Snubber for steel wire rode

The friendliest place on the web for anyone who enjoys boating.
If you have answers, please help by responding to the unanswered posts.


Veteran Member
Dec 21, 2011
Any of you experts got any ideas how to employ a snubber on a *wire rode?
check the construction/crane world for answers....there's got to be something like a slip ascender that will slide in one direction and grip in the other with a mouse like a snatch block.* I would think wire rope clamps would deform the line and be a PIA to get on/off
I've got a large hydraulic winch on the deck and would like some way to absorb some of the shock load as cable doesn't stretch much. I've had good luck employing light nylon line hooked into an all chain rode before, and would like to rig something similar for an all wire rode. I like the cam lock ascender idea, I shall look into it. Thanks.
During my towing days, we had an emergency clamp that would attach to the towline (wire rope).* The assembly had several wedges that tightened against the pull of the wire.* Lines were shackled to welded eyes on either side of the clamp and made fast.

Although we called this a Carpenter's Clamp, it could have other names in different settings.

The problem with*"squeezing the wedges around the wire*concept", is that there is tremendous force on the steel assembly.* I've seen one of these let-go under tension, and the schrapnel was impressive.* No one was hurt, but we were not inclined to want to use the new replacement clamp.

If your purpose is to provide additional snubbing capability on your rode, you may have to simply consider additional catenary by putting out additional rode or equipping your rode with more chain between the anchor and*cable.* Or both.*

You could also consider placing a set length of nylon line somewhere in the rode not usually vulnerable to chaffing based on where you normally anchor.* Obviously, there are a number of limitations on this idea.

If your concern is holding the rode by*the winch, drum winches are almost always equipped with a rugged pawl or other locking mechanism that is generally engineered to hold up to the breaking strength of the cable.* This also assumes the winch is strongly mounted.

The only problem I have encountered with my SS cable/winch drum system, is the tendency to bury in the drum if there are high forces.* It is important to keep good tension on the wire as it is retrieved in order to minimize future burying.* Basic anchor system housekeeping.

During my 14 years with this winch, I continue to be impressed with its ease of anchoring handling.* Cruised 120 days last year, anchored 108 days.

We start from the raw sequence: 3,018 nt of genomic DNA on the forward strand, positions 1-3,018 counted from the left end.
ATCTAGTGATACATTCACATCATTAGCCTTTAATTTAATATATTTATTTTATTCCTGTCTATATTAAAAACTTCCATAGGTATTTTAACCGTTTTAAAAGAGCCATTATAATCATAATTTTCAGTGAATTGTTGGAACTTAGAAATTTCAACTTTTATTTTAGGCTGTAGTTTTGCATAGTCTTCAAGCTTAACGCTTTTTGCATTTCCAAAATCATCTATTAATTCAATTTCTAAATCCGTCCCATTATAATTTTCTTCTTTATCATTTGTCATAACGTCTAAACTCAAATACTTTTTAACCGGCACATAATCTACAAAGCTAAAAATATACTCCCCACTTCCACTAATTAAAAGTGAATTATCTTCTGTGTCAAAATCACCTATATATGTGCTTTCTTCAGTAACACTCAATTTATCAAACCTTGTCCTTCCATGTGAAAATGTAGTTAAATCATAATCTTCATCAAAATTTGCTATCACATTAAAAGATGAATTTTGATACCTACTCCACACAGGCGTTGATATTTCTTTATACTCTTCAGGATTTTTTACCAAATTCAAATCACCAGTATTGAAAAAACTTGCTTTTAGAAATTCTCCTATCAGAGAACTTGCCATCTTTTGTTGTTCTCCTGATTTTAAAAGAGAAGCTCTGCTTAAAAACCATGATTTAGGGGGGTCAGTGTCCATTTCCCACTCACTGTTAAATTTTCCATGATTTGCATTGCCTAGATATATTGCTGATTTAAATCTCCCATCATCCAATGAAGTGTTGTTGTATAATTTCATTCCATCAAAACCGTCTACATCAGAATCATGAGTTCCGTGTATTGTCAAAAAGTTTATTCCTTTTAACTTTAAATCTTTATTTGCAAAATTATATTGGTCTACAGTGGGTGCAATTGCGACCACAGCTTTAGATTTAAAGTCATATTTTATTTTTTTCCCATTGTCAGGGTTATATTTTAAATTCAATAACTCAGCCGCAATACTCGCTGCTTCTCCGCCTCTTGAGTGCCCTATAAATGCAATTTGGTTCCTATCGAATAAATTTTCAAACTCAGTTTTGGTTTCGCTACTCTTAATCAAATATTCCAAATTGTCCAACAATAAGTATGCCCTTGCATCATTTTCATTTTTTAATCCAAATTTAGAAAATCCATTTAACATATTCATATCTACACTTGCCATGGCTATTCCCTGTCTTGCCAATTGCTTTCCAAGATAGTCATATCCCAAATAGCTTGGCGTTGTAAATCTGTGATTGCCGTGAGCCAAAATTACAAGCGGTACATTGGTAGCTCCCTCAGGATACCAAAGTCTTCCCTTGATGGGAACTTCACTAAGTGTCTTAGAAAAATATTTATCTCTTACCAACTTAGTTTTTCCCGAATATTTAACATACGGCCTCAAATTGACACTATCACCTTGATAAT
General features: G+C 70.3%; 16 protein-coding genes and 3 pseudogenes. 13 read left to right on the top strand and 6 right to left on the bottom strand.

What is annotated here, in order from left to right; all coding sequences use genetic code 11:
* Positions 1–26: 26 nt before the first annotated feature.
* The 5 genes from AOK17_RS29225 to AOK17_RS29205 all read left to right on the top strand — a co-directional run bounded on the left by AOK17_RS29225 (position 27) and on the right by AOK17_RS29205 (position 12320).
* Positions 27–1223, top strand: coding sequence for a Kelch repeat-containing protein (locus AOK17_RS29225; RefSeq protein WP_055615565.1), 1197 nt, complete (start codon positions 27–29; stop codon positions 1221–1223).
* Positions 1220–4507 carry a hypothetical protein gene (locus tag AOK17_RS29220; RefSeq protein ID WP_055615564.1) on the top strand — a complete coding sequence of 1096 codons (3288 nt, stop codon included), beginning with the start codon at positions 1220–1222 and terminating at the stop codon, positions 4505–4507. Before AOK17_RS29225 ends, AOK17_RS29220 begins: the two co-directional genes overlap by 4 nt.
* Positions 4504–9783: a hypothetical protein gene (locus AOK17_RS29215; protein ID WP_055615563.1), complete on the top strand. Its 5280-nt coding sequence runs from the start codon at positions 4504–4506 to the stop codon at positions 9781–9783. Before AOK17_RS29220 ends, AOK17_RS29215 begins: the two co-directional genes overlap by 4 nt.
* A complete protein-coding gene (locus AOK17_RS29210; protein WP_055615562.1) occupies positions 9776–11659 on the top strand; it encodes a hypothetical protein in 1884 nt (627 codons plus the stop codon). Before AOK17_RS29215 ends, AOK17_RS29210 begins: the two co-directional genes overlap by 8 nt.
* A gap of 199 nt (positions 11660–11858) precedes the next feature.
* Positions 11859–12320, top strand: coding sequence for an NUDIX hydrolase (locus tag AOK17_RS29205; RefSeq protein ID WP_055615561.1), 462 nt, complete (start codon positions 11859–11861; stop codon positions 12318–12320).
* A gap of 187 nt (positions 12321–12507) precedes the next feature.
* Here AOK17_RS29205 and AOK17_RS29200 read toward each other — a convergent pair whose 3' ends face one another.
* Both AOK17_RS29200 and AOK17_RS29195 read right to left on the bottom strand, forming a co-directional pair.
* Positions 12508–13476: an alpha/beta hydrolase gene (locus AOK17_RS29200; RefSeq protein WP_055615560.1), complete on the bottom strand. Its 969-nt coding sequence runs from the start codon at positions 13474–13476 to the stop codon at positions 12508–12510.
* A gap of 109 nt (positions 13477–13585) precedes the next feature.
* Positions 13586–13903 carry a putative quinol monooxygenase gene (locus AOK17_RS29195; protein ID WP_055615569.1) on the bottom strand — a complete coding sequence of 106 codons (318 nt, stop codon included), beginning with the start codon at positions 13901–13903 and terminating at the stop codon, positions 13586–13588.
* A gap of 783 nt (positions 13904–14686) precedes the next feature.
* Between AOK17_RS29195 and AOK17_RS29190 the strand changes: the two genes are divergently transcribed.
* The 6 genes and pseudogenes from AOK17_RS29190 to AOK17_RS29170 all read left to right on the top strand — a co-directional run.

I am not sure it can ever be done with high loads and not damaging the wire.

I would get a heavy rode rider (say 50 lbs of lead) that could be hand recovered and deploy it to reduce the shock loading of cable.

With an extra small sailboat winch 500lbs could be recovered with ease on the windy days.
Yes i can see a potential problem with the cable left on the winch once the load is taken off. Cable won't behave left like that. My winch has a brake. I think my best bet is to set the drag on the brake to absorb any heavy shock and monitor how much cable goes out, and take some up as needed to stay on station.
The simplest, safest and best way to accomplish your goal is to abandon your cable and go with an all chain rode. Your cable is likely shot anyway if it has been in salt water for more than*a few brief*years. I know commercial fishing guys (the successful ones) who throw their cable away frequently because they anchor in very bad conditions.

The cable strands are continually working and wearing against each other, thus necessatating regular change out.*I spent a lifetime around shovel, deep shaft hoisting and lifting cables. The seemingly visually good slings and lengths we pitched was astounding after X Ray or non destructive testing. And this was not in a salt water environment.

If there is an advantage to cable over chain, it is cheaper (maybe not in the long run though) and more feet can be rolled onto the topside drum.
The boat is new to me, so I have no experience anchoring with cable. The system is very heavy duty and the boat has actually only anchored in salt water once since new. I notice many of the commercial boats around here use cable rodes, I wonder how the get any catenary action for the anchor and what happens on the drum when the cable goes slack.Also, the attention and time with a pry-bar I would need to get the cable to lay neatly back on the drum. I'm imagining a deep water retrieval , short handed, and the rats nest of cable .I have extensive chain/nylon anchoring experience, and would go that way but I don't think I can get all the chain I would like on the drum I have. I've thought of using as much chain as I can and then spectra or dynema for the rest.... Still doing my homework, Thanks for all the suggestions.
Don't know anything about cable snubbers but have to say that your boat looks very interesting. Can you tell us more about it?
She's a J.P. Hartog design called a Sail Assisted Fishing Vessel, designed and built to chase Albecore to Midway and back. I'm readying her for fishing next summer. *She's steel, 64' LOA 15.5 Beam 8' draft.

If you havn't done it, look at the all chain drums Nomadwilly posted on the chain to rope splice thread. Would this setup*work for you?
sunchaser wrote:

If you havn't done it, look at the all chain drums Nomadwilly posted on the chain to rope splice thread. Would this setup*work for you?
*I think this is the way to go. I wouldn't use 3 different sizes .2 will be fine. I would prefer an all chain rode and I would like to attach a wildcat (gypsy) to my drum. and a capstan on the outside to accomodate line when I need it. Like for a lighter set up as a lunch hook.or for towing/kedging. Then make a hospipe(sp?) into my forward locker. I could easily store 500 ft of chain down there.*
Top Bottom